Court of Criminal Appeals of Tennessee, Knoxville
Assigned on Briefs April 24, 2018
from the Criminal Court for Hamilton County No. 295465 Tom
Greenholtz, Judge No. E2017-01086-CCA-R3-CD
Defendant, Elijajuan Smith, appeals the Hamilton County
Criminal Court's order revoking his probation for his
burglary of a business and vandalism convictions and ordering
him to serve his effective four-year sentence in confinement.
The Defendant contends that the trial court abused its
discretion by revoking his probation. W e affirm the judgment
of the trial court.
R. App. P. 3 Appeal as of Right; Judgment of the Criminal
Moya, Chattanooga, Tennessee, for the appellant, Elijajuan
Herbert H. Slatery III, Attorney General and Reporter; Renee
W. Turner, Senior Counsel; Neal Pinkston, District Attorney
General; and Bates Bryan, Jr., Assistant District Attorney
General, for the appellee, State of Tennessee.
H. Montgomery, Jr., J., delivered the opinion of the court,
in which Alan E. Glenn and Timothy L. Easter, JJ., joined.
H. MONTGOMERY, JR., JUDGE.
August 25, 2015, the Defendant pleaded guilty to burglary of
a business and to vandalism, and the trial court sentenced
the Defendant to an effective four years' probation. The
court ordered this sentence be served consecutively to a
ten-year probationary sentence for an aggravated burglary
conviction in an unrelated case. On August 23, 2016, a
probation violation report was filed with the trial court,
alleging that the Defendant had committed technical
violations, including failure to show proof of employment,
failure to report to his probation officer, and failure to
pay court costs, supervision fees, and restitution. An
amended probation report was filed with the court on August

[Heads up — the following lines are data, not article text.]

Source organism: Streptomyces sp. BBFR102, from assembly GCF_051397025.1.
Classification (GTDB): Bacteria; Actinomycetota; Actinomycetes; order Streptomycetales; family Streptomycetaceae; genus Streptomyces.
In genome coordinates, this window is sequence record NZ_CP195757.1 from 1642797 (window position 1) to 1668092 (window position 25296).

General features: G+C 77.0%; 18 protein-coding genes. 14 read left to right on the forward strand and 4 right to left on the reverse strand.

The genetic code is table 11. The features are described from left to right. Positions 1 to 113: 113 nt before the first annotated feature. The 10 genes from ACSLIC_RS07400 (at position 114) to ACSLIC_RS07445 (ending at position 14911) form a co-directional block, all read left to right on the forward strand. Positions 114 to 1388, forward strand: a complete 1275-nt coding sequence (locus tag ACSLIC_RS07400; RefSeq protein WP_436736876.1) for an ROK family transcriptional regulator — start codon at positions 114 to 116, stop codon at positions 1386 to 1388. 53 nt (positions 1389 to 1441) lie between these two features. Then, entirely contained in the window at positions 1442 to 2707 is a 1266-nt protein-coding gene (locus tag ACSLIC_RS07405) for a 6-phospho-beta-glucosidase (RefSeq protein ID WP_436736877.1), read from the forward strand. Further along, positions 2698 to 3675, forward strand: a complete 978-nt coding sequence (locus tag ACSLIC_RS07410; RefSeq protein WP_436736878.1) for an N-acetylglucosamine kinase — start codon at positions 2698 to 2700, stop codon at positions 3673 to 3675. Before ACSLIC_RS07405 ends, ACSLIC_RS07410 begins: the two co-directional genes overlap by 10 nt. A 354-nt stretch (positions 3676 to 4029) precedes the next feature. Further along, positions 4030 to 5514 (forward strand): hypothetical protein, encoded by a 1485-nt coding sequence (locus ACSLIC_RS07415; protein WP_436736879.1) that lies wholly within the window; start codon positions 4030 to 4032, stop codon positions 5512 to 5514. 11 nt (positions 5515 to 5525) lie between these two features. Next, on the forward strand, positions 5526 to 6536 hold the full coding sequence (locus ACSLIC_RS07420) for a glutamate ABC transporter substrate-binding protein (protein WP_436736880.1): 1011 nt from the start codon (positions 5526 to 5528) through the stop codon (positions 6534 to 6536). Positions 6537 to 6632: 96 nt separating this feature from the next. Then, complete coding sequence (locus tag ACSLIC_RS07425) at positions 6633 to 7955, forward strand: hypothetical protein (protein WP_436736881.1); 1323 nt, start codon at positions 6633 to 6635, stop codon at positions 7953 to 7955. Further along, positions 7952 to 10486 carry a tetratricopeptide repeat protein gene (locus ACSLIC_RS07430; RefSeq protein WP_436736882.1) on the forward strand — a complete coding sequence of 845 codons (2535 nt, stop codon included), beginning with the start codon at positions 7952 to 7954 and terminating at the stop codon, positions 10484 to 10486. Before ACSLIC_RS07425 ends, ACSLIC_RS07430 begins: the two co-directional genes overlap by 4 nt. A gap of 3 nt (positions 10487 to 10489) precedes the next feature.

25, 2016, alleging that on March 10, 2016, the Defendant had
been arrested for criminal trespass, that he failed to report
his arrest to his probation officer, that he failed to
provide proof of employment, that he failed to report to his
probation officer, and that he failed to pay court costs,
supervision fees, and restitution. On August 26, 2016, a
probation violation warrant was issued.
revocation hearing, probation officer Alex Finlay testified
that although the Defendant's probation expired in case
number 272276 on September 30, 2015, the Defendant's
supervision involved probation revocations. Ms. Finlay said
that the Defendant was placed on supervised probation, that
the probation was revoked on November 5, 2012, that the
Defendant was confined in the jail until February 1, 2013,
and that the Defendant was released to supervised probation.
Ms. Finlay said that on September 10, 2013, the
Defendant's probation was revoked and that the court
placed him on community corrections. Ms. Finlay said that on
July 9, 2014, the Defendant was removed from community
corrections and placed on unsupervised probation, which was
later revoked on August 25, 2015. Ms. Finlay said, though,
that the Defendant was placed on enhanced probation until the
expiration of the ten-year sentence.
Finlay testified that the Defendant's probation at the
time of the revocation hearing applied only to case number
295465 and that the Defendant had violated the conditions of
his release. Ms. Finlay said that on March 10, 2016, the
Defendant was arrested for criminal trespass and that the